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LETTERS Further D etails on the Cape Cod Canal A bir mo re info rmarion on rhe Cape Cod Canal might be of interesr to Sea H istory readers. The figures given are based on the tides fo r mean low warer and m ean high water, m ean ing rhar rhose fig ures can be adjusred depending on rhe srare of a given ride during the time of transit. The ulrimate dredging to 32 fee r of deprh in rhe canal, as nored, is rhe mean low ride figure, bur rhe canal's deprh can exceed rhar fig ure ar high rides upwards of seven fee t. Since rhis wa terway is a sea-level canal, rhere is a srrong current that can reach as much as 5.2 mph as rhe ebb tide recedes. This m ade waiting for rhe canal's original low-clearance movable bridges to open enough of a chal lenge for mariners and commercial vessels that they had begun to avoid the canal ro ute until-under outright ownership was gained by the federal government beginn ing in 1928-the road bridges were replaced by fixed spans affo rding 135-fo o r clearance at m ean high ride and the rail bridge by a horizo ntal lifr faciliry thar was expected to impose less of a delay in its operation than the tu rn ing bridge it replaced . Between 1935 and 1940, these improve ments were m ade by the US Army Corps of Engineers, which also widened rhe canal to 480 feet and d redged it to the 32-foot figure given above, fro m the 25 feer it offered under its wartime operation by the government that ended in 1920-some eight years before its purchase by the feds. Let's look a bit further at such federal warti me intervention. The operational takeover of rhe canal-but not ye t its ownership-was part of the same move ro operare the private railroads in the interest of maintaining critical transport of military supplies and personnel. On 2 1July 19 18, the Germ an submarine U-1 56, lying som e three miles off O rleans, shelled the towboat Perth Amboy and her string of four barges as they m ade rheir way thro ugh the canal. The reaction was to install a Coas t Ar tillery battery atop Sagamore Hill-though it never had the opportuni ry to fire at an enemy. In range of the canal's m ere seven-mile length, its fire could have reached to and beyond either end of the waterway from that vantagepoint. P. C. J UMONVILLE Chicago, Illinois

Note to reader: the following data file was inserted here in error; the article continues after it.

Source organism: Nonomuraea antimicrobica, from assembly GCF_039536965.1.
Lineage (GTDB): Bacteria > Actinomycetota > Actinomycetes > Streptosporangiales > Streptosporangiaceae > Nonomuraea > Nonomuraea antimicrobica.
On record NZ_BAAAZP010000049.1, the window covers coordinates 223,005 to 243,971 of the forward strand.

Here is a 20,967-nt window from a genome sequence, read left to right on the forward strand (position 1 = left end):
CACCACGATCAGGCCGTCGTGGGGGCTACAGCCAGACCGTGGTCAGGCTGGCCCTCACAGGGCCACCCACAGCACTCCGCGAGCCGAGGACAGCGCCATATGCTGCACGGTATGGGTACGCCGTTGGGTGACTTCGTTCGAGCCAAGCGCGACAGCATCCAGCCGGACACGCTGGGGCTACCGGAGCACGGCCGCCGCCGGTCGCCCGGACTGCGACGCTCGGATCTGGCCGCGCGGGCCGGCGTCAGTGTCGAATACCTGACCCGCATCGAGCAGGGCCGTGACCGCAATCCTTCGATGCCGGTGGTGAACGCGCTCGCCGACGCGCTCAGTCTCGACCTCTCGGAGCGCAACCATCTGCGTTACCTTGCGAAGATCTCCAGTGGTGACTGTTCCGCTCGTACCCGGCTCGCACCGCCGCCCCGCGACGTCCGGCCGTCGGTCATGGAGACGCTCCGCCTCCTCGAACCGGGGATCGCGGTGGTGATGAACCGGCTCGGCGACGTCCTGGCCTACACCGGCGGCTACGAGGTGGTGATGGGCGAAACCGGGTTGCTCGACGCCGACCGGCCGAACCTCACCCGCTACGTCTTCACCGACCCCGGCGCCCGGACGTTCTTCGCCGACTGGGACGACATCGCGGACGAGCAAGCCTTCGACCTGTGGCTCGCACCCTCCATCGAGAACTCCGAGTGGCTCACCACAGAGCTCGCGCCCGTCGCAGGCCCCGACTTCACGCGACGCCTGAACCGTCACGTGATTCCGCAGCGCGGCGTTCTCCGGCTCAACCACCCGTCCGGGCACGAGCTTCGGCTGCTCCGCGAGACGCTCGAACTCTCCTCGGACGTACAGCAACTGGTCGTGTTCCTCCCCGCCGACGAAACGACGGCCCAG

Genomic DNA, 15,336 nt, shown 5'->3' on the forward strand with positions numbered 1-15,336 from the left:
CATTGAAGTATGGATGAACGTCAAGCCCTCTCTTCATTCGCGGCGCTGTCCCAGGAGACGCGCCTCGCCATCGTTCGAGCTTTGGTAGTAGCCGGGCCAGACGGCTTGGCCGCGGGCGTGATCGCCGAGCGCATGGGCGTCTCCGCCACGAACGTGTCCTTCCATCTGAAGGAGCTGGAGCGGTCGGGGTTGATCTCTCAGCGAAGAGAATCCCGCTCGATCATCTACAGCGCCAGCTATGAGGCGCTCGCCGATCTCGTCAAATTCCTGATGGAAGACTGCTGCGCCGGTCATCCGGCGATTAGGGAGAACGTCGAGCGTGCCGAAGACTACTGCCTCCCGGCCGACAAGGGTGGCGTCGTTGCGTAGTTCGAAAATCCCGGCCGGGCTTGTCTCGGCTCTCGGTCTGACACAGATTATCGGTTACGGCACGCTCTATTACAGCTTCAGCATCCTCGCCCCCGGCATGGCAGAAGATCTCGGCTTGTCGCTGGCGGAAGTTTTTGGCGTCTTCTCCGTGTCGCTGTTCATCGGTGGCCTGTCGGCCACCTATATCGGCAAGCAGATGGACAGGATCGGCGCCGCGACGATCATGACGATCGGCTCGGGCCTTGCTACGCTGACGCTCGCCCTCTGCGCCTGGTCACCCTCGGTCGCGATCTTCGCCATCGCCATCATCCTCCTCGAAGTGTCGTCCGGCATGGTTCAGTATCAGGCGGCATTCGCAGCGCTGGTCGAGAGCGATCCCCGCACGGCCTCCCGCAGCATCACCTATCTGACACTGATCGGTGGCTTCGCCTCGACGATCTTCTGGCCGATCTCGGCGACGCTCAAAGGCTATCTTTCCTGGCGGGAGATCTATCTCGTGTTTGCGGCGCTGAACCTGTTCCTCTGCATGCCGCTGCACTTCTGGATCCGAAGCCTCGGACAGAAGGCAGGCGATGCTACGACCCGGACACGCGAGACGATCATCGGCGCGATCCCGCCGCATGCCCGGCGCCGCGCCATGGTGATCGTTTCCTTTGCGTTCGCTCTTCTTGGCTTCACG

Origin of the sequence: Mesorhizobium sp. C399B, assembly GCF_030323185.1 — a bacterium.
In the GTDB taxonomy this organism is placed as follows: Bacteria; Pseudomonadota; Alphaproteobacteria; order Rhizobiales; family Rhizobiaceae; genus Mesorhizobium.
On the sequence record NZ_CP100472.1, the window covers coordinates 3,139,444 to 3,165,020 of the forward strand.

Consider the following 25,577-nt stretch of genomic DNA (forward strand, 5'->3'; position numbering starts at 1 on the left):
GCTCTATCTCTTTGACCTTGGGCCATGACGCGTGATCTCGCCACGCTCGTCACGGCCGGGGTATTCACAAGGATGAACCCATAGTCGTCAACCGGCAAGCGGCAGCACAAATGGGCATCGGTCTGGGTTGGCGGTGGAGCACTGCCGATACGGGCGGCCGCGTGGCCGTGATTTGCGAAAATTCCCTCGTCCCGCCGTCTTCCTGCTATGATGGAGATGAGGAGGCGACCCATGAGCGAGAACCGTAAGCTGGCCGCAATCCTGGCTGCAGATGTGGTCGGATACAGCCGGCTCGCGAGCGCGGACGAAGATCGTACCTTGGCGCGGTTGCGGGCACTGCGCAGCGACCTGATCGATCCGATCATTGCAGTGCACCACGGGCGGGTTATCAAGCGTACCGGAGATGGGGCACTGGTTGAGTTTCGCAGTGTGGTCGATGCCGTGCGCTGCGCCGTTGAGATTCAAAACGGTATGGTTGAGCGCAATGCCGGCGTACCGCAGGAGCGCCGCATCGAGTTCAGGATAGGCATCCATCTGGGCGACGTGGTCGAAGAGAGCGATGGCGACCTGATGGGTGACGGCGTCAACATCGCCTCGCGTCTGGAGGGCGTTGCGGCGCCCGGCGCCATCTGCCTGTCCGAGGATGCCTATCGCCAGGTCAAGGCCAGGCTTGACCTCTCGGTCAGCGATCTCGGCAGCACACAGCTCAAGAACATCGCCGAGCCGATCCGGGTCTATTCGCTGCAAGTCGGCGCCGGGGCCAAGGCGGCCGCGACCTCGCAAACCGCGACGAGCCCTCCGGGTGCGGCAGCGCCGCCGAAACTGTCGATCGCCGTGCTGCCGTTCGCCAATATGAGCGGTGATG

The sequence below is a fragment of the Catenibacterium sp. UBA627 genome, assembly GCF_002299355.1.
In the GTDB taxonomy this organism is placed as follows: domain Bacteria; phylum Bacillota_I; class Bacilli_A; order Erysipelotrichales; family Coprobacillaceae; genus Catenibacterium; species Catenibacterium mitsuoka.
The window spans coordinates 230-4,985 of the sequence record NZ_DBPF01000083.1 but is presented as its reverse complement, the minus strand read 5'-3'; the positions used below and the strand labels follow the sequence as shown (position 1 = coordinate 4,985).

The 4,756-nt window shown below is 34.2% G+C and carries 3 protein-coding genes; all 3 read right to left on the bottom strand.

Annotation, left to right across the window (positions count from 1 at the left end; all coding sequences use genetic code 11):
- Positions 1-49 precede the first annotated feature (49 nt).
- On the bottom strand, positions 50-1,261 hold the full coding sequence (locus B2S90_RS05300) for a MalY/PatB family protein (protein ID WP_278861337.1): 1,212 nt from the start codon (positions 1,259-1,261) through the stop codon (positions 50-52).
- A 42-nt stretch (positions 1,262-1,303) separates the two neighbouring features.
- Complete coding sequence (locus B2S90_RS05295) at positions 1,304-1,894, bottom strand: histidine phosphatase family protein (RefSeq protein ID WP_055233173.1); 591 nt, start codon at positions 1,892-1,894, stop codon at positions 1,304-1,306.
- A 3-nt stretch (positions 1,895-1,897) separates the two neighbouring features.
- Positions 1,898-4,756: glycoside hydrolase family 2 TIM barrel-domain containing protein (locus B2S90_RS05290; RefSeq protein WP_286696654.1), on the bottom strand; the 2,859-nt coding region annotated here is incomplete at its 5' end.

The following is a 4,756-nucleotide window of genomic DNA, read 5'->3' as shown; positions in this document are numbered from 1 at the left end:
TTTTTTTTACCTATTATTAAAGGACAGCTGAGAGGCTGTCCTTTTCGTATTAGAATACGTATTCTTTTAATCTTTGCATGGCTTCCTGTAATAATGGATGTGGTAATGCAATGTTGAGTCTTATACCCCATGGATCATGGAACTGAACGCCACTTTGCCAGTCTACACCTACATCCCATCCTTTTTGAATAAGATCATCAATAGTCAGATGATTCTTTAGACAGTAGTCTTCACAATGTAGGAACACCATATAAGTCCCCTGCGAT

historic first transit was an unglam ourous cem ent carrier. The Cristobal and Ancon were not unimportant vessels to the building of the ca nal, however, as they carried equipment, perso nnel, and untold amounts of cement to build the canal fro m New York

World "War 11 gun crew around a 155-mm gun on a "Panama Mount" at Sagamore H ill at the entrance to the Cape Cod Canal. These guns could fire at a 2 0-mile range but were never used. The Sagamore H ill Military Reservation was manned between 1941 and 1945. The Panama mounts are still on the site and can be visited by taking a drive out to Scusset Beach State Park on the mainland side of Cape Cod. (20 Scusset Beach Rd. , Sandwich, MA) First through the Panama Canal In the las t iss ue, yo u m entio n that the 9,300-ton steamer SS A ncon was the first vessel thro ugh the Pan am a Canal on the day it was officially opened, 15 August 1914. The Ancon, however, was no t the fi rs t vessel to transit the canal. That honor went to her sister ship, SS Cristobal which carried a load of cement thro ugh the full extent of the canal 12 days earlier. It is somewhar surprising that the vessel they picked to m ake this

Panama Canal,

3August 1914


......~~~~~~---' ~ to Panam a. Technically, rhere was ano ther vessel tha t could claim it made the first passage between the oceans via the canal; a French crane boat, rhe Alexandre La Valley, completed th e firs t transit under her own power back in January 19 14, bu t that was not all in one day, but rather thro ugh different phases of construction. Fo r all the hoopla one wo uld expect for the opening of one of the world's most rem arkable engineering feats in history, it was overshadowed by the near-simultaneo us outbreak of Wo rld War I. D AVID



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Sea History 148 - Autumn 2014  

12 100 Years of Shipping Through the Isthmus of Panama, by Dr. Timothy J. Runyan • 18 Overcoming Disease and Injury to Build the Panama Can...

Sea History 148 - Autumn 2014  

12 100 Years of Shipping Through the Isthmus of Panama, by Dr. Timothy J. Runyan • 18 Overcoming Disease and Injury to Build the Panama Can...